3. When we barely pray because our “little stuff” can’t really matter to Him. A child with a loving Father doesn’t feel daunted by the size of their parent.  But a little person around a primarily power-driven figure will.  Does God care about the parking spaces and little details of our lives?  Depends if we are talking about the God of the Bible or not.

One Response to Three Signals You May Be Praying to the Wrong God

  1. David July 7, 2011 at 11:22 am #

    I think you’re right about what you’re saying. The discrepancy between our theology – however correct or incorrect – and our actual way of approaching God often reveals a gap, one that I find a constant struggle in terms of who I believe God to be (Trinity) and what I actually find myself praying to in the act of praying. For myself, I take it as a given that my beliefs and/or general ideas about God don’t exactly match with who God is, and this shows through in all those things you mention; meaning that often I am praying to an imaginary, or partially imaginary, “God”. This is where I would say that my prayer life takes on its most dialogic character, in that the struggles I encounter in my relationship represent God’s unwillingness to live up to the idea I have of him in my head in terms of how he answers my prayers. sometimes this must mean that my prayers from my point of view remain unanswered simply because they have no answer that the true God could give. So, although on one hand this gap between my beliefs and ideas about God is a failure of my own, it also represents the opportunity for God to reveal himself more genuinely in that it is in the struggles of prayer, and those prayers in which God seems most absent, that God is most clearly drawing near to me, because it is there that he is most manifestly resisting my attempts to appropriate him for my will. The same is true of any relationship, in that it is when we encounter genuine resistance between who someone is and who we think they are or should be that we most genuinely encounter that person as an other. I suppose then that this must rely on my part in a willingness to acknowledge that who God is will always exceed my expectations and desires.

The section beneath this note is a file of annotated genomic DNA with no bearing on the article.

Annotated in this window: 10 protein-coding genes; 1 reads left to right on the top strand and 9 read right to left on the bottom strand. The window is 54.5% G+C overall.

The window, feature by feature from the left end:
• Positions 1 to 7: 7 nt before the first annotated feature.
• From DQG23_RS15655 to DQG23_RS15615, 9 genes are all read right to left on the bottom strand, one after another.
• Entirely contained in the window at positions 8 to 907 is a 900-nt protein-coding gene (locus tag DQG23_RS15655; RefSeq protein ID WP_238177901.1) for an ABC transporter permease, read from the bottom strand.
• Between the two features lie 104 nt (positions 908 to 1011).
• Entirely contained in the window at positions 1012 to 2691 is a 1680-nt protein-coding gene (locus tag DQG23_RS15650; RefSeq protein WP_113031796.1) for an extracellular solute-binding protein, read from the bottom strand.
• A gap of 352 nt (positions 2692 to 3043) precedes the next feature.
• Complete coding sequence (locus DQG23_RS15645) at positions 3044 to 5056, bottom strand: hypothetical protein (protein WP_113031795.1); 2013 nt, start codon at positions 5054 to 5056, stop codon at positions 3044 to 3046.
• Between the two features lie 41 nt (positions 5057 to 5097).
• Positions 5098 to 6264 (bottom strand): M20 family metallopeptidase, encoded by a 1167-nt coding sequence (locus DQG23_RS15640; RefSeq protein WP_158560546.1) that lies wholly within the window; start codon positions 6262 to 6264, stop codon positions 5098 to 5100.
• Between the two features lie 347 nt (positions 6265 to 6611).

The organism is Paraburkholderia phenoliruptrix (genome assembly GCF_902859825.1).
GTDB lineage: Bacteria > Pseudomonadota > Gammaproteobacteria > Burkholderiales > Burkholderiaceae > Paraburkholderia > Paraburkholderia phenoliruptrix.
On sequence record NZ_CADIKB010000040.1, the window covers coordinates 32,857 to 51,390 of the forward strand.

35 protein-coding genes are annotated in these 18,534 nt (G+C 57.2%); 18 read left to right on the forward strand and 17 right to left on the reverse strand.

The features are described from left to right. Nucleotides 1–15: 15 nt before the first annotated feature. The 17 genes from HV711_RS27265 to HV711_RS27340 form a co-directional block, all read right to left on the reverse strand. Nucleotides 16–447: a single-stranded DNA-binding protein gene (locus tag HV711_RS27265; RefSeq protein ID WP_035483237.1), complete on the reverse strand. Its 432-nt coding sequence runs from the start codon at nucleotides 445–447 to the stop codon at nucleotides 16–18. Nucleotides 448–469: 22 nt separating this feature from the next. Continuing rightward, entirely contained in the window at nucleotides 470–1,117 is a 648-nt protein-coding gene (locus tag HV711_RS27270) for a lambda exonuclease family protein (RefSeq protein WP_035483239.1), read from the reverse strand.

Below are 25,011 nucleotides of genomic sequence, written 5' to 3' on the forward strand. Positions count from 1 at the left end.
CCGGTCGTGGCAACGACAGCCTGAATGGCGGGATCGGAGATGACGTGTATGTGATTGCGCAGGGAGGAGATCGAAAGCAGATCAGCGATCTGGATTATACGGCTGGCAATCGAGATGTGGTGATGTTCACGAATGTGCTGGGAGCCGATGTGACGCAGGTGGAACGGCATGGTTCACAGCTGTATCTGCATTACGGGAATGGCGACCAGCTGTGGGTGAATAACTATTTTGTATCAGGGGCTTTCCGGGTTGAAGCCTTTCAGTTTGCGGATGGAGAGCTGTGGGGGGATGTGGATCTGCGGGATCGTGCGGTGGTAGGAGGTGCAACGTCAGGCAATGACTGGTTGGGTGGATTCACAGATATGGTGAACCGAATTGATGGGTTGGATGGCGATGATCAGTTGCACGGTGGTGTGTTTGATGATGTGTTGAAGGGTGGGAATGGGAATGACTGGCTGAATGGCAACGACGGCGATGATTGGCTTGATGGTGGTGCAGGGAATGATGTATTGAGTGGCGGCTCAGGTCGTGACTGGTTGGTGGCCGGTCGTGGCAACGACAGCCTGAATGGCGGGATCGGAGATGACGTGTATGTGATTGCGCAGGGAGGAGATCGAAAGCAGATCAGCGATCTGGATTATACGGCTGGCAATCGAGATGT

I did find your post very challenging though, because I find it hard to imagine that God would be keenly interested in every part of my life when not even I am interested in every detail of my own life to that degree, so I simply wouldn’t pray for a parking space because it frankly doesn’t interest me enough to do so. And if God did provide me with a space, the challenge is to ask myself why God wouldn’t do a bigger thing like healing a dying friend or providing my wife and I with a child; in that context a parking space being provided would make the other unanswered prayers seem painfully highlighted. Knowing that God could answer them as I would wish them to be answered, but choosing not to, is another point of resistance which challenges the flakier aspects of my faith to the nth degree.